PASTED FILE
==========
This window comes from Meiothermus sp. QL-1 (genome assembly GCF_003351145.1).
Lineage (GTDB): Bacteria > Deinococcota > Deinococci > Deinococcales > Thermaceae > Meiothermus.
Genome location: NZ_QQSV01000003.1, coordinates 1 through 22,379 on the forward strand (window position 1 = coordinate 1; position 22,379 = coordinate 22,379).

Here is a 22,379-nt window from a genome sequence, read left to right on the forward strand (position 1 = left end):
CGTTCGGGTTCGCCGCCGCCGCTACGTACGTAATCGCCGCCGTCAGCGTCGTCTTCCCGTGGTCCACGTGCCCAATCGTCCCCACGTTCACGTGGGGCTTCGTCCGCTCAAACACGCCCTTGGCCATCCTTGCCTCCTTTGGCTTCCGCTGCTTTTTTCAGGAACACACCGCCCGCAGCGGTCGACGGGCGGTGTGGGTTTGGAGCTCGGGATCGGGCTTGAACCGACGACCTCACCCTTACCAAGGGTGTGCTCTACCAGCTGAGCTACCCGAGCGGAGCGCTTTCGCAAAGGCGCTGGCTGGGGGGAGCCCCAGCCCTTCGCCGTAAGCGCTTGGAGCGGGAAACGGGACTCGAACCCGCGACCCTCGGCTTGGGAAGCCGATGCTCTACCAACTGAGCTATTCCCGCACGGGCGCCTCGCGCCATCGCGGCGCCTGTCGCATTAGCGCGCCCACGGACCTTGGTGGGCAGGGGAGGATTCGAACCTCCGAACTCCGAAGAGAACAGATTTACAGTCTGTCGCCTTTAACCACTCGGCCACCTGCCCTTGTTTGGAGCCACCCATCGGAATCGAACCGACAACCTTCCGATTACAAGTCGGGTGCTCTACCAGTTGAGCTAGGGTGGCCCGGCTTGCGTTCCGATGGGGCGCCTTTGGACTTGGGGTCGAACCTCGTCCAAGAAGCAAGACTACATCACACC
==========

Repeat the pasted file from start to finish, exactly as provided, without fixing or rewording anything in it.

This window comes from Meiothermus sp. QL-1 (genome assembly GCF_003351145.1).
Lineage (GTDB): Bacteria > Deinococcota > Deinococci > Deinococcales > Thermaceae > Meiothermus.
Genome location: NZ_QQSV01000003.1, coordinates 1 through 22,379 on the forward strand (window position 1 = coordinate 1; position 22,379 = coordinate 22,379).

Here is a 22,379-nt window from a genome sequence, read left to right on the forward strand (position 1 = left end):
CGTTCGGGTTCGCCGCCGCCGCTACGTACGTAATCGCCGCCGTCAGCGTCGTCTTCCCGTGGTCCACGTGCCCAATCGTCCCCACGTTCACGTGGGGCTTCGTCCGCTCAAACACGCCCTTGGCCATCCTTGCCTCCTTTGGCTTCCGCTGCTTTTTTCAGGAACACACCGCCCGCAGCGGTCGACGGGCGGTGTGGGTTTGGAGCTCGGGATCGGGCTTGAACCGACGACCTCACCCTTACCAAGGGTGTGCTCTACCAGCTGAGCTACCCGAGCGGAGCGCTTTCGCAAAGGCGCTGGCTGGGGGGAGCCCCAGCCCTTCGCCGTAAGCGCTTGGAGCGGGAAACGGGACTCGAACCCGCGACCCTCGGCTTGGGAAGCCGATGCTCTACCAACTGAGCTATTCCCGCACGGGCGCCTCGCGCCATCGCGGCGCCTGTCGCATTAGCGCGCCCACGGACCTTGGTGGGCAGGGGAGGATTCGAACCTCCGAACTCCGAAGAGAACAGATTTACAGTCTGTCGCCTTTAACCACTCGGCCACCTGCCCTTGTTTGGAGCCACCCATCGGAATCGAACCGACAACCTTCCGATTACAAGTCGGGTGCTCTACCAGTTGAGCTAGGGTGGCCCGGCTTGCGTTCCGATGGGGCGCCTTTGGACTTGGGGTCGAACCTCGTCCAAGAAGCAAGACTACATCACACC